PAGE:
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UMass, Saint Louis have opposite views of the bottom

One coach excitedly picks up a microphone, another searches for answers.

NCAA Basketball: Saint Louis at George Washington Brad Mills-USA TODAY Sports

Saint Louis (7-15, 3-7) and UMass (12-11, 2-8) both sit at the bottom of the A-10 standings. The optics of both records aren’t good, but it’s a matter of perspective.

The Billikens picked up their third conference win Wednesday against George Mason in double overtime, completing a season sweep of the Patriots. Reaching that victory total - modest as it may be - seemed unrealistic when A-10 play began.

Travis Ford inherited an already-depleted roster before seeing two of its better players (Miles Reynolds, Milik Yarbrough) transfer out of the program. It was never going to be a pretty debut season. That was driven home by a 4-8 non-con run in which the Billikens posted one of the nation’s least efficient offenses and were beaten by 21 points or more four times.

But they haven’t stopped competing.

“I told our team in the locker room, they should expect to win these,” Ford said to [the St. Louis Post-Dispatch after Wednesday’s win]. “Hopefully we’re getting to the point that we’re not just hoping to compete. We’re getting better and should start expecting it out of ourselves.”

The Billikens have gone 3-3 over their past six games, which included a near-win at GW last Saturday. This recent improvement is all the more impressive since Ford is essentially playing a six-man rotation with Jermaine Bishop and Zeke Moore sidelined.

As it has all season, the team has relied on seniors Mike Crawford - who had a career-high 24 points and the game winner against GMU - and Reggie Agbeko. The pair were freshmen on the 2013-14 team that went 27-7 and won a game in the NCAA Tournament.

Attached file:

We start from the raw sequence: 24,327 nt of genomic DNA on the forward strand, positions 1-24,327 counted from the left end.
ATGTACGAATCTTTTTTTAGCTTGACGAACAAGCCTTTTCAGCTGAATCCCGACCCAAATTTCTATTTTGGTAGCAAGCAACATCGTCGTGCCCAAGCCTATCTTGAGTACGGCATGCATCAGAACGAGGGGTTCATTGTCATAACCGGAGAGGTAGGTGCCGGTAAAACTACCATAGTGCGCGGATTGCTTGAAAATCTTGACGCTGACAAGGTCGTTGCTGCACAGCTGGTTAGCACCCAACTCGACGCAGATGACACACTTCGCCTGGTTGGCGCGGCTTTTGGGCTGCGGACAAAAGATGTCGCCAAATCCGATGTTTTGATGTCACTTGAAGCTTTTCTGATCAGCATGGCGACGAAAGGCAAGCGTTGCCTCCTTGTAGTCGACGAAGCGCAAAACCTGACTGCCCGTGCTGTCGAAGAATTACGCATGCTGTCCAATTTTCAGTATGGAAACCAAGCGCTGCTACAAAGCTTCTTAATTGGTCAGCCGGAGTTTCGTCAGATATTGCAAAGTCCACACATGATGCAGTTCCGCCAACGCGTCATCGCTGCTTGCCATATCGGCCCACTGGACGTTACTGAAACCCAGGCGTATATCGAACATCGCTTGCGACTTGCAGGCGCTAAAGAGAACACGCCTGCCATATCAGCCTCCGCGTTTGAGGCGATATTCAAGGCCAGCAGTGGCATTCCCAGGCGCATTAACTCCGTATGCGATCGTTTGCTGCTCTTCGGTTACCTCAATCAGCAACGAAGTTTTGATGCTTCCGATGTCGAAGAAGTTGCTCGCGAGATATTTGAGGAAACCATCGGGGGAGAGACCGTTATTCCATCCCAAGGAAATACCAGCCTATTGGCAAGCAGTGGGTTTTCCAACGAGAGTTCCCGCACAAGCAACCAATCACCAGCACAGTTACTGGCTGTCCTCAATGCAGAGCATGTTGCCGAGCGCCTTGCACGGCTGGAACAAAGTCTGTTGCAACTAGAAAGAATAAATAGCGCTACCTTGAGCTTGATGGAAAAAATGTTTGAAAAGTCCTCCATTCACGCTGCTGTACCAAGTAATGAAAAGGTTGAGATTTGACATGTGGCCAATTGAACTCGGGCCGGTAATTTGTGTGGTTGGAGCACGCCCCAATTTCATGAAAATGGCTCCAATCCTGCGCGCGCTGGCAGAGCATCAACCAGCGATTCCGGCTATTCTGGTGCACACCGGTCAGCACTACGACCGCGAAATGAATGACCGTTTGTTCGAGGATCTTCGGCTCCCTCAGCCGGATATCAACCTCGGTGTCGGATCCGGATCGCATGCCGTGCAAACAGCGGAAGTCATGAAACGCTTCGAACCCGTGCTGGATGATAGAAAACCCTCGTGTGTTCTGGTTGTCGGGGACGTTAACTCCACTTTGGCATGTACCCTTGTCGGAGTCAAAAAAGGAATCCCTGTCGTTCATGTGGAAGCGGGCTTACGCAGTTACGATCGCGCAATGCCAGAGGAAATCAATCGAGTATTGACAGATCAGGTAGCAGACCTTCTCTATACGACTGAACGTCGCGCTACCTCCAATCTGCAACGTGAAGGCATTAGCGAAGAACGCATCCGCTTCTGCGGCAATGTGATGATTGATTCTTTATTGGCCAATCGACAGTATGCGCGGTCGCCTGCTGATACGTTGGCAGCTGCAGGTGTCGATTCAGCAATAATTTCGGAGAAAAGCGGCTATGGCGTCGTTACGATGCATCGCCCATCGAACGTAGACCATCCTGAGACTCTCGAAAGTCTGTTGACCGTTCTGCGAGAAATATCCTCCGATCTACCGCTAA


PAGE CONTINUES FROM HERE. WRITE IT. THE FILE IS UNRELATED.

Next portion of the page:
Ford has had significant wins on the recruiting trail as he tries to return SLU to that level. The recent bump must provide some vindication for Crawford and Agbeko as they help Ford try and regain a winning tradition. Its significance doesn’t appear to be lost on Ford, who took the stadium microphone and thanked the fans after the GMU win.

UMass has a very different view of the A-10 cellar.

Derek Kellogg had his own wins on the recruiting trail, but they were supposed to translate into the win column this season. Of the top-25 class he brought in this year, he seems to only trust Luwane Pipkins and DeJon Jarreau. Chris Baldwin (7.2 MPG), Tyrn Flowers (12.8 MPG) and Brison Gresham (13.9 MPG) have barely registered in his rotation in league play.

The Minutemen went 10-3 in the non-con, and seemed to shrug off an 0-3 start in the A-10 with an upset of Dayton in Amherst. Since then, they’ve gone 1-5 and only beaten depleted-St. Joe’s.

That record does come with an asterisk, as UMass has been right there in each game, with four of the five losses coming by four points or less. Even Wednesday’s 10-point loss at La Salle saw the Minutemen holding a 39-34 half time lead.

Still, the season has been a disappointment for many that expected a talented UMass team to take advantage of its depth, play fast and make a leap in the A-10 standings. The Minutemen have played fast, but have also turned it over far too much while struggling mightily from distance.

They’ve also had a difficult time defending without fouling. That was a major issue against La Salle, where the Explorers made more free throws (24) than the Minutemen attempted (20).

Kellogg talked about his frustration with the second half mistakes after the game.

“I’m going to go on this bus for the next five hours and I’m pulling out every play we made in the second half that was just a bad basketball play or a missed assignment, where we just looked like we’re not a very good team in those situations,” Kellogg [told the Daily Collegian].

Turnovers and fouls are things a young team can improve on, and UMass does (or can) return its entire roster next year. That plus Kellogg’s status as a program icon would seem to ensure he’s still the coach, but the situation has grown more tenuous.

And that’s the matter of perspective. A 3-7 coach excitedly picks up a microphone and thanks the fans, while a 2-8 coach frantically searches for answers.